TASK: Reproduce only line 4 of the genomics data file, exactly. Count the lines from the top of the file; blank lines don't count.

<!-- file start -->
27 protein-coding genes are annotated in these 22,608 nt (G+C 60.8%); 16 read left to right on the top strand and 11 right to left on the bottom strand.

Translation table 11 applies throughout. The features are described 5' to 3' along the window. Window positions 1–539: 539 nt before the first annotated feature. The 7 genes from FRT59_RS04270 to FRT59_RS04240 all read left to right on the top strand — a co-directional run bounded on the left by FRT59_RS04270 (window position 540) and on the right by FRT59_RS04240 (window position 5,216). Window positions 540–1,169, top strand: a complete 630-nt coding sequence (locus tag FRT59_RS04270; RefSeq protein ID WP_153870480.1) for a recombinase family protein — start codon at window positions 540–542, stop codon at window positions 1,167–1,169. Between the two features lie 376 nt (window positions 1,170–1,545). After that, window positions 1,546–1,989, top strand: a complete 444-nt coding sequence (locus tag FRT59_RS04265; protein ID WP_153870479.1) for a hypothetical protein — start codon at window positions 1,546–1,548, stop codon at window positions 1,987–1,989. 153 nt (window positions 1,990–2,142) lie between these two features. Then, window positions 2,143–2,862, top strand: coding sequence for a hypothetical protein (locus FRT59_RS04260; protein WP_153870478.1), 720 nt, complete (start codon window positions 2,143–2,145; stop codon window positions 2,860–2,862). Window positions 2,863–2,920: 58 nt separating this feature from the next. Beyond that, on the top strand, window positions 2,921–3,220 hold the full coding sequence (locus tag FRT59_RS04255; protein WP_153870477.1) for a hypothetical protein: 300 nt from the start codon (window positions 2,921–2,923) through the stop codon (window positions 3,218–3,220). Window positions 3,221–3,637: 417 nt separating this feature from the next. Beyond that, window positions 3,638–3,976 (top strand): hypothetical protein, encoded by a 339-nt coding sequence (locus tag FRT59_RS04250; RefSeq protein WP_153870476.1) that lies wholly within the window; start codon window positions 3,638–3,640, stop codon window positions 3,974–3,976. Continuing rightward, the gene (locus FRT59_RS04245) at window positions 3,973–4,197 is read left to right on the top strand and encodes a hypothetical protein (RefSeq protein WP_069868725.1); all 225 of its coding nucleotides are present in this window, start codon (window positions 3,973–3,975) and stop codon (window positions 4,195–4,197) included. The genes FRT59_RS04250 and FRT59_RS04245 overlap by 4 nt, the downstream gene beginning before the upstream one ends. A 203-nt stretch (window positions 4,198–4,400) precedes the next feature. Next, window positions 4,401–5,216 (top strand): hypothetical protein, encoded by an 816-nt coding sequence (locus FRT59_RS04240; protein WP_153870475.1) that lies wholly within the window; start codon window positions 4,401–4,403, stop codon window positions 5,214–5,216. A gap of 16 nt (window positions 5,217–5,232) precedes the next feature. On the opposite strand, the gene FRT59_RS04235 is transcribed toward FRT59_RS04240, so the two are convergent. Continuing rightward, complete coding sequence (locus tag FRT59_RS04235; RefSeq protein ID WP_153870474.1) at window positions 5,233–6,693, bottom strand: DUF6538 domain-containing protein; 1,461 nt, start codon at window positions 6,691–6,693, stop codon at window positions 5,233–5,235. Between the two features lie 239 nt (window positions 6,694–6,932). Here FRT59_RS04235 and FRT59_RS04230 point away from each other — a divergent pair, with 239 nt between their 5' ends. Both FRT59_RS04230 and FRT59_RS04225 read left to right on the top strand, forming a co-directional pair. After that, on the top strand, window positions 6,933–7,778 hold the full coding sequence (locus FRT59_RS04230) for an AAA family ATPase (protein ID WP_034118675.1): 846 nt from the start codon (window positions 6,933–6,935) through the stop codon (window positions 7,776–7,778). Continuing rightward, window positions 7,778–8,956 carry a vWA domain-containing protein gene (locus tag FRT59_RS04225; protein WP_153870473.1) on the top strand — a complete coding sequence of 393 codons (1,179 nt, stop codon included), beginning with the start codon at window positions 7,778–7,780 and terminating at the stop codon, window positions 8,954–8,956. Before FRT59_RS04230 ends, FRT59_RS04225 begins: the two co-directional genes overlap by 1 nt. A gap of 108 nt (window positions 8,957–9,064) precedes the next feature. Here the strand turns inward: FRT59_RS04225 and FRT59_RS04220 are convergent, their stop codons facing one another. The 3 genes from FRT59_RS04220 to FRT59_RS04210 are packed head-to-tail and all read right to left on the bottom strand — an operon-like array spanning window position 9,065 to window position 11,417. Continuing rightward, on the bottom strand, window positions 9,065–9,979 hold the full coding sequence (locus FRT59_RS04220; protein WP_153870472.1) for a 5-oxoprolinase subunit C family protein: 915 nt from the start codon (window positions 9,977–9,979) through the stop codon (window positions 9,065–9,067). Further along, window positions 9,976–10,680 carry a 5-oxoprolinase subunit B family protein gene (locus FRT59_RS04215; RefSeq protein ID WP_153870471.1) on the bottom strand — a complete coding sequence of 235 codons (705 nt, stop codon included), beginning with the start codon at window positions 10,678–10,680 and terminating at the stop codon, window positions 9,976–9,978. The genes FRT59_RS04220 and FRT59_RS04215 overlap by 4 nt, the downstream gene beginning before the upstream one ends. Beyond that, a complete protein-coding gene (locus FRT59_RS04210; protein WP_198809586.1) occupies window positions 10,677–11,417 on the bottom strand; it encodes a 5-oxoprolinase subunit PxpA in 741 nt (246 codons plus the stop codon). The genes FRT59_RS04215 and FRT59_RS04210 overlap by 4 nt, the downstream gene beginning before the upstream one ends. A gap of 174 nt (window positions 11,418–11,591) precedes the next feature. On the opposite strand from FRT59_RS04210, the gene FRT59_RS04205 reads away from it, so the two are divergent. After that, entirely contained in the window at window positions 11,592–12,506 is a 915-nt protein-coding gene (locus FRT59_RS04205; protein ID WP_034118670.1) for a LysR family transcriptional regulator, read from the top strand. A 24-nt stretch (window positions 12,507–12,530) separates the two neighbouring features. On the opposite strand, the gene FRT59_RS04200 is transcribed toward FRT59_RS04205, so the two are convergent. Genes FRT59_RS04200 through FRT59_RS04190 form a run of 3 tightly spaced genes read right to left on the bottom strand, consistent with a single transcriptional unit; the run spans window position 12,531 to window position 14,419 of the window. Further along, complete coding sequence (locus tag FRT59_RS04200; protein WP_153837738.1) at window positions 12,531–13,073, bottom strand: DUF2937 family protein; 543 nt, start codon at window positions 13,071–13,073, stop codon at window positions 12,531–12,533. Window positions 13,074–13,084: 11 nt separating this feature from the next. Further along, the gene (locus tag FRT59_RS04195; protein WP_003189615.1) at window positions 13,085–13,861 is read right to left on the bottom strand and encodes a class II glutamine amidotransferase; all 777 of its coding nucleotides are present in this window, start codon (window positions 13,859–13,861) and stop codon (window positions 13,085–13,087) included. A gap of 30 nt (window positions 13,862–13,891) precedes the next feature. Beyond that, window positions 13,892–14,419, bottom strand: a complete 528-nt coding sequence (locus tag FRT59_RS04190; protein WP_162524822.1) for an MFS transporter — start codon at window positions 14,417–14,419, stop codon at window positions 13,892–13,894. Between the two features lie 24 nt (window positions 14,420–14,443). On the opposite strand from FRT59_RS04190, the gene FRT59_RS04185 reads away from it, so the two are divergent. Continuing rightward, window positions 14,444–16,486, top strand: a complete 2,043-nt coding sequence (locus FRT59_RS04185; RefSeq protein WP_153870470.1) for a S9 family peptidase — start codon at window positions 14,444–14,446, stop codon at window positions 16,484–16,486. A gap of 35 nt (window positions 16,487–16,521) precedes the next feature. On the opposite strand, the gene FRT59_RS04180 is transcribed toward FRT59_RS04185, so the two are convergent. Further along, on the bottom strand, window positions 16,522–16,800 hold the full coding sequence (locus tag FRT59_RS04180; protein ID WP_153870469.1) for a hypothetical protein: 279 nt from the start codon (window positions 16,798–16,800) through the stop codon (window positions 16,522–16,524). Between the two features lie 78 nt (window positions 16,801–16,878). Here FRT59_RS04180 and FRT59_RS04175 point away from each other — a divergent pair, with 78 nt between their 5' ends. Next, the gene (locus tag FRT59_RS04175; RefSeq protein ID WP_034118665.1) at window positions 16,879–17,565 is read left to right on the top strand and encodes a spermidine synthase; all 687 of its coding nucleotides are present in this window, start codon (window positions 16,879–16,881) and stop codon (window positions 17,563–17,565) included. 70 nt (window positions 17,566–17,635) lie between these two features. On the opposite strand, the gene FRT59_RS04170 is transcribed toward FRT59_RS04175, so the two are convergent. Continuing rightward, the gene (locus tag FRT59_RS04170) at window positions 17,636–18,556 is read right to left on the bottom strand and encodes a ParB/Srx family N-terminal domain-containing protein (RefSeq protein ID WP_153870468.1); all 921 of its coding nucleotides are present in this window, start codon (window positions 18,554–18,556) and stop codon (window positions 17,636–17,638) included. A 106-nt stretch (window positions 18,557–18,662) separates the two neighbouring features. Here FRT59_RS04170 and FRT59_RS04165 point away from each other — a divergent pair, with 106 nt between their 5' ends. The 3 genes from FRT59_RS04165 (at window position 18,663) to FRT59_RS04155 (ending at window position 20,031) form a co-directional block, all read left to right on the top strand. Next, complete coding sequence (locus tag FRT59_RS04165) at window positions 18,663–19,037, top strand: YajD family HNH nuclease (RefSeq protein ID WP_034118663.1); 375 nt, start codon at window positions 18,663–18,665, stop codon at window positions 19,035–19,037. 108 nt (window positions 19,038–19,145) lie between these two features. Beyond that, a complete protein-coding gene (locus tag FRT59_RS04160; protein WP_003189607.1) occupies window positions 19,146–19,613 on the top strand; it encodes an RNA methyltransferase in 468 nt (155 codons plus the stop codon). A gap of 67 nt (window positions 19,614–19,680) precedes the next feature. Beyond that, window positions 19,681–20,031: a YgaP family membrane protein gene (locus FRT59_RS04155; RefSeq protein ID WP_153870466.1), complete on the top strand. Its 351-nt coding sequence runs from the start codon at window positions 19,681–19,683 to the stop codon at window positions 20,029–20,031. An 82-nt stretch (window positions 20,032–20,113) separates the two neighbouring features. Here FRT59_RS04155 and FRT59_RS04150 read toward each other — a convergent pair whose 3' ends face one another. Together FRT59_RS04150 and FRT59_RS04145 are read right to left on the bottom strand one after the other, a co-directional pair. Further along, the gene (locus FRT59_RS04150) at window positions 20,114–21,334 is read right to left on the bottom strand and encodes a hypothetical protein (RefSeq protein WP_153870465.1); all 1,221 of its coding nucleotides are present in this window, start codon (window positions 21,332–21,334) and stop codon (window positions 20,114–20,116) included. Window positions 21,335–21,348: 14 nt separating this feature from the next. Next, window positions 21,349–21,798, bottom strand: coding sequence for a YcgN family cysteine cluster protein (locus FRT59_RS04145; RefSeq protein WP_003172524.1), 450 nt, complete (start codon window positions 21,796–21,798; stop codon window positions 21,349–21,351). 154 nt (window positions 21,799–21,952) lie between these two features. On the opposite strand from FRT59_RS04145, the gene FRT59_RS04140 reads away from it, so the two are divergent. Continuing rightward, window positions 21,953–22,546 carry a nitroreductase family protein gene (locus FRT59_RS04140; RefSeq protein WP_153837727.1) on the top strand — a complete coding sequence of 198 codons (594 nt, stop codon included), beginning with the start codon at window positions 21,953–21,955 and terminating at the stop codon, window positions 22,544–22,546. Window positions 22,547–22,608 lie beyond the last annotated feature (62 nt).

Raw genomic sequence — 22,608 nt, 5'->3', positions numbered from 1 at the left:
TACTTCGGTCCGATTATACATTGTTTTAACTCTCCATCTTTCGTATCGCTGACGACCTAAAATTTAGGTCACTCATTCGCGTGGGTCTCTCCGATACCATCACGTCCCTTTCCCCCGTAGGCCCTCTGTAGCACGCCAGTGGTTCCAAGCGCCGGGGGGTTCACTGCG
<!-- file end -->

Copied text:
TACTTCGGTCCGATTATACATTGTTTTAACTCTCCATCTTTCGTATCGCTGACGACCTAAAATTTAGGTCACTCATTCGCGTGGGTCTCTCCGATACCATCACGTCCCTTTCCCCCGTAGGCCCTCTGTAGCACGCCAGTGGTTCCAAGCGCCGGGGGGTTCACTGCG